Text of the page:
Bowhunting is challenging, building arrows is not, and many enjoy the control it offers over the finished product, for the opportunity to experiment with different types of fletching, and for the excuse to escape now and then for some quiet time away from TVs and computers.
Beyond a fletching jig, raw shafts (and the inserts and nocks that generally come with them), vanes or feathers, and one or two adhesives, what tools and supplies might the serious arrow-builder consider?
Wraps aren’t essential, but they offer some real advantages. Without wraps, refletching arrows requires the use of solvents and a fair amount of scraping to remove the original adhesive (unless you’ve fletched with feathers and feather fletching tape), which is time-consuming and risks damaging or even destroying the shaft. Wraps, on the other hand, can be easily peeled off, leaving a relatively clean shaft underneath. Add to that the fact that wraps can increase visibility for recovering arrows or observing the quality of hits on game. The only downside is a slight increase in arrow weight.
Not until you’ve screwed a broadhead into the insert and spun the arrow to insure everything is straight do you really have a finished arrow. I prefer the plastic spinners that come apart because I can take them with me when I travel.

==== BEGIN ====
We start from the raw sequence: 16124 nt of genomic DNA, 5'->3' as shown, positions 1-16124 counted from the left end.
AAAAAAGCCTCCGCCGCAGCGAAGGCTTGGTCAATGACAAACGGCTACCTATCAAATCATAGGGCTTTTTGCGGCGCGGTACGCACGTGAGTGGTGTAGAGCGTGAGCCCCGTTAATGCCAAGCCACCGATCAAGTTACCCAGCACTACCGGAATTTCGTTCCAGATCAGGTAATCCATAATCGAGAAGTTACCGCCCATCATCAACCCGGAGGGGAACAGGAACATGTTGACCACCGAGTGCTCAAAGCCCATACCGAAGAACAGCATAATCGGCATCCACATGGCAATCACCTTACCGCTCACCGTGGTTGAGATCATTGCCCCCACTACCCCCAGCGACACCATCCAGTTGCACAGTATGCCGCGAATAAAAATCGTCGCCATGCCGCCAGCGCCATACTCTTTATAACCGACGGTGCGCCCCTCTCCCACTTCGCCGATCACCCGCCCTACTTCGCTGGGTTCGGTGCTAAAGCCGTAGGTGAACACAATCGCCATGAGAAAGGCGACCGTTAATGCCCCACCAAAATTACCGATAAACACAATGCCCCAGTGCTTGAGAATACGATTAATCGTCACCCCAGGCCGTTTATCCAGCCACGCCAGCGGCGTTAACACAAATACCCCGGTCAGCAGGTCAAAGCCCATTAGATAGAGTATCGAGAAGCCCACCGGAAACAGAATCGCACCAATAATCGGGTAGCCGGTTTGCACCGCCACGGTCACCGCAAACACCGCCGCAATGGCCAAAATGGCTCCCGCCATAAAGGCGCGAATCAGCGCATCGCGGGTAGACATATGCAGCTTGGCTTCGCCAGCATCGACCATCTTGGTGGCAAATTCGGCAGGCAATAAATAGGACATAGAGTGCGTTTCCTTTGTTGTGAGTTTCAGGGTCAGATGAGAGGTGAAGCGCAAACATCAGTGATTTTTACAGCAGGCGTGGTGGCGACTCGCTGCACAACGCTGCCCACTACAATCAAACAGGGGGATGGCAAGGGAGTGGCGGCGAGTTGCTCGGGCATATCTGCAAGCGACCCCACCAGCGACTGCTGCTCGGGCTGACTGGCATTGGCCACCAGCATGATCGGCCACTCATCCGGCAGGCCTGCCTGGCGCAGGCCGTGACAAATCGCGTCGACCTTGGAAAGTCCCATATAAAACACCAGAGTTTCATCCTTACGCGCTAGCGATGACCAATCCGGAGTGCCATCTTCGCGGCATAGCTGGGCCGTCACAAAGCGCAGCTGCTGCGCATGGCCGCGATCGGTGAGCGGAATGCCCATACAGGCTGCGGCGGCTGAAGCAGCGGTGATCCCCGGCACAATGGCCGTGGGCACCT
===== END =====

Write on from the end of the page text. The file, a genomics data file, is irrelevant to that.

White Or Silver Magic Marker
The last step after you’ve made your arrow and tested it on the spinner is to number it. Noting that the same arrow is consistently outside the group will tip you off that there is a problem with that particular arrow, not with your bow or your shooting form.
This isn’t so much an arrow building item as an arrow repairing item, but this is a worthwhile tool. Yes, you can use a pocketknife, but it doesn’t work as well and entails a higher risk of damaging the shaft, not to mention your hand.
Carbon Preparation Tool
This scuffs up the inside of the shaft to aid in adhesion of the insert. As a substitute, sandpaper works, but the tool is a little quicker, more convenient, and doesn’t wear out.
A saw of at least 5,000 rpm’s is recommended to cleanly cut carbon shafts without damaging the carbon fibers or raising a bur. The alternative is to have manufacturers or dealers cut shafts to size for a small fee.
The Arrow Squaring Device from G5 shaves the face of the insert to make it square to the shaft. It’s a small investment that will pay for itself the first time it saves a finished arrow from the junk pile.
For the serious customizer, cresting is a whole subject in itself, but be aware that cresting paint is heavier than wraps.
Bowhunters want to know what their arrows weigh and, what’s probably more important, that the weight is consistent. Arrows outfitted identically should be within 5 grains of each other.